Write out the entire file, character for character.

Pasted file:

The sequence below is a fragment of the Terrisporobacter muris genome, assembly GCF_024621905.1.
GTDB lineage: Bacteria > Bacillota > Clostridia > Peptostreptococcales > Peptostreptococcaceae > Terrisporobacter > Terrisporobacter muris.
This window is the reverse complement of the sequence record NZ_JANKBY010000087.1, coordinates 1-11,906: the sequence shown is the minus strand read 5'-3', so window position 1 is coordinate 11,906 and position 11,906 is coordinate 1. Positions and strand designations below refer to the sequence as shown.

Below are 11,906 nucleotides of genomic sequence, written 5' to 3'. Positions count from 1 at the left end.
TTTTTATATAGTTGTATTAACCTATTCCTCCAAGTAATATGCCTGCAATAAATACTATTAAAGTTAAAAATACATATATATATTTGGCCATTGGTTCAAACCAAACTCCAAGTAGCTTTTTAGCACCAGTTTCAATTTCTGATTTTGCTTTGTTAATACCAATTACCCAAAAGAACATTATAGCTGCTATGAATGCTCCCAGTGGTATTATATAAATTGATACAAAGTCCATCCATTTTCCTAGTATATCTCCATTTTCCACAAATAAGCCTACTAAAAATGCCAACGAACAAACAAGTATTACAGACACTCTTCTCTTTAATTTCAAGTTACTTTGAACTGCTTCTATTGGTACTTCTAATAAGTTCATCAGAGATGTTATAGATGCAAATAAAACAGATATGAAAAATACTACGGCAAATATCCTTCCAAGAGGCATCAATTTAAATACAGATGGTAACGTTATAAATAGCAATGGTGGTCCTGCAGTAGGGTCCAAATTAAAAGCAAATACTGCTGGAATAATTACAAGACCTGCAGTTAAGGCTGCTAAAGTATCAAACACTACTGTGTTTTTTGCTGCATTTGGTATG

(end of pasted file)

The sequence below is a fragment of the Terrisporobacter muris genome, assembly GCF_024621905.1.
GTDB lineage: Bacteria > Bacillota > Clostridia > Peptostreptococcales > Peptostreptococcaceae > Terrisporobacter > Terrisporobacter muris.
This window is the reverse complement of the sequence record NZ_JANKBY010000087.1, coordinates 1-11,906: the sequence shown is the minus strand read 5'-3', so window position 1 is coordinate 11,906 and position 11,906 is coordinate 1. Positions and strand designations below refer to the sequence as shown.

Below are 11,906 nucleotides of genomic sequence, written 5' to 3'. Positions count from 1 at the left end.
TTTTTATATAGTTGTATTAACCTATTCCTCCAAGTAATATGCCTGCAATAAATACTATTAAAGTTAAAAATACATATATATATTTGGCCATTGGTTCAAACCAAACTCCAAGTAGCTTTTTAGCACCAGTTTCAATTTCTGATTTTGCTTTGTTAATACCAATTACCCAAAAGAACATTATAGCTGCTATGAATGCTCCCAGTGGTATTATATAAATTGATACAAAGTCCATCCATTTTCCTAGTATATCTCCATTTTCCACAAATAAGCCTACTAAAAATGCCAACGAACAAACAAGTATTACAGACACTCTTCTCTTTAATTTCAAGTTACTTTGAACTGCTTCTATTGGTACTTCTAATAAGTTCATCAGAGATGTTATAGATGCAAATAAAACAGATATGAAAAATACTACGGCAAATATCCTTCCAAGAGGCATCAATTTAAATACAGATGGTAACGTTATAAATAGCAATGGTGGTCCTGCAGTAGGGTCCAAATTAAAAGCAAATACTGCTGGAATAATTACAAGACCTGCAGTTAAGGCTGCTAAAGTATCAAACACTACTGTGTTTTTTGCTGCATTTGGTATG